Now that Minnesota athletic director Joel Maturi has decided to keep Gophers power forward Trevor Mbakwe out of competition, pending the resolution of his felony assault case, I think it’s important to lay out some more of the facts.
The following information comes from numerous court documents related to Mbakwe’s legal case. In fairness, please read the entire post:
April 3, 2009
Officer meets with female victim in alleged attack at a Miami hospital. Woman claims that “a very tall black male” on a bicycle approached her and asked her if she was “[messed ] up,” as she approached her apartment.
The male “grabbed her pants and attempted to pull them down.” The woman screamed and then the male attacker punched her in the face, knocking her down, she said. The woman tried to get up, but her attacker punched her a second time before fleeing on his bicycle, she told police.
The woman said the assault occurred around 2:54 a.m.
The victim called 911 but decided to transport herself to the hospital, after emergency personnel responded. An ER doctor confirmed that the victim suffered “a fractured cheekbone on one side and a ruptured sinus on the other side.” She needed “corrective surgery” the next day.
The woman told responding officers at the hospital that the Miami Dade basketball team hosted a party at her apartment complex the night she was assaulted.
Due to the attacker’s “extreme height,” the woman told police that she “Googled” Miami Dade’s basketball team and “immediately” identified Mbakwe via the team website. The woman told police she was “100 percent sure” Mbakwe attacked her.
Police officers created a 6-man photo lineup and the woman picked Mbakwe from that arrangement.
The woman described her attacker as approximately 6-6, 190 pounds. She said he was wearing a white shirt and black shorts.
The woman told police to contact Victoria Martin, a woman she believed lived with Mbakwe. Martin told police that she lives with her boyfriend and Mbakwe in the same apartment complex where the woman said she was assaulted.
The Miami Dade basketball team’s party on the night of the assault occurred in a nearby apartment, Martin said. Martin said Mbakwe attended the party and left around 1 a.m. Martin said Mbakwe “never came back that night” (report doesn't explain whether Martin's referring to Mbakwe failing to return to the party or their apartment). The following morning, Martin’s boyfriend, Darnell Dodson, told her that Mbakwe told him that he was going back to Minnesota.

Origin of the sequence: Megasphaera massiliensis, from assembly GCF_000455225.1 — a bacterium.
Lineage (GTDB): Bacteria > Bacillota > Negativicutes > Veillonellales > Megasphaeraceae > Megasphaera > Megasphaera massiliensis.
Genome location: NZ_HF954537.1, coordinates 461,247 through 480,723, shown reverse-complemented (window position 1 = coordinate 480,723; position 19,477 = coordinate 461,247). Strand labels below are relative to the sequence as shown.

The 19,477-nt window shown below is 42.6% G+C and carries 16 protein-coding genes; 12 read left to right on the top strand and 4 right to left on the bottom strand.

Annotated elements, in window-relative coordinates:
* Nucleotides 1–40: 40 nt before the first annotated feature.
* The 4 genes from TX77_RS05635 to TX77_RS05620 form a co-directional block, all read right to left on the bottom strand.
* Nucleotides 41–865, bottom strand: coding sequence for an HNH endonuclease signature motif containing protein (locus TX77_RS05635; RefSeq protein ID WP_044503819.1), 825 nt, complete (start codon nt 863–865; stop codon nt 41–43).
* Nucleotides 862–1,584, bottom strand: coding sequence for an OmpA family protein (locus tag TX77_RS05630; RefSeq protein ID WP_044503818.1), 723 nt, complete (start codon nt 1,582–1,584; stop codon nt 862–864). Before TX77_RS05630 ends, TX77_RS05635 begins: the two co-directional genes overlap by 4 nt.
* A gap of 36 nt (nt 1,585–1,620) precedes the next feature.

An officer went to Mbakwe’s apartment after talking to Martin, but no one answered.
Martin told police that Mbakwe had “removed all of his personal belongings and vacated the apartment.” She also said Mbakwe hadn’t attended any classes since the assault occurred.
The female victim called an officer handling the case – she left “numerous messages” – and said that Mbakwe had been “spotted” at his apartment complex that weekend. Report doesn’t clarify whether the victim said she actually saw Mbakwe.
An officer contacted Miami Dade basketball coach Matthew Dunn, who told him that Mbakwe was in Minnesota.
Dunn said Mbakwe had left the state following the assault he was allegedly involved in.
An officer contacted Mbakwe’s mother in Minnesota. Mbakwe’s mom told police that her son left Miami after “he was being threatened” in Miami. She told police that her son had been in Minnesota since April 3.
Police did not issue a warrant because Mbakwe’s lawyer, Gregory Samms, told them that Mbakwe would cooperate with the investigation and return to Miami to face the charges.
Mbakwe arrives in Miami with his lawyer to face felony assault charges. He “invoked his rights” and “did not provide” any statements. Mbakwe was arrested and eventually released on bond.
Mbakwe’s lawyer submits notice of alibi that says, “the defendant was at his residence” from 1 a.m. to 9 a.m. the night the woman was assaulted. Four people are listed as witnesses who can verify Mbakwe’s alibi.
Mbakwe’s lawyer requests and receives a new trial date of Dec. 14.
Maturi allows Mbakwe to practice with the team but says he hasn’t been cleared to compete.
Maturi announces that Mbakwe will not be allowed to play in games until his legal matter is “resolved.” The school’s athletic director said he had to consider the best interests of both Mbakwe and the university.
Mbakwe’s next court hearing related to his legal case in Miami.
Mbakwe scheduled to go to trial in Miami for felony assault charge.
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Through five games, Nebraska Omaha is playing at the third fastest pace in Division I college basketball. (And one of the Mavericks top players is a former Chaska star.)
The Gophers have collected 48 fouls in the last two games, and foul trouble contributed to Minnesota’s 81-68 loss to Texas Tech on Sunday.
The question now is whether Minnesota can move past a bad long weekend and pick up some steam through the rest of this month and next – or whether a not-so-easy slate between now and New Year's will put the Gophers on the path toward the basement.
The Gophers are young and inexperienced and while the future may be bright, the present is tenuous, at best.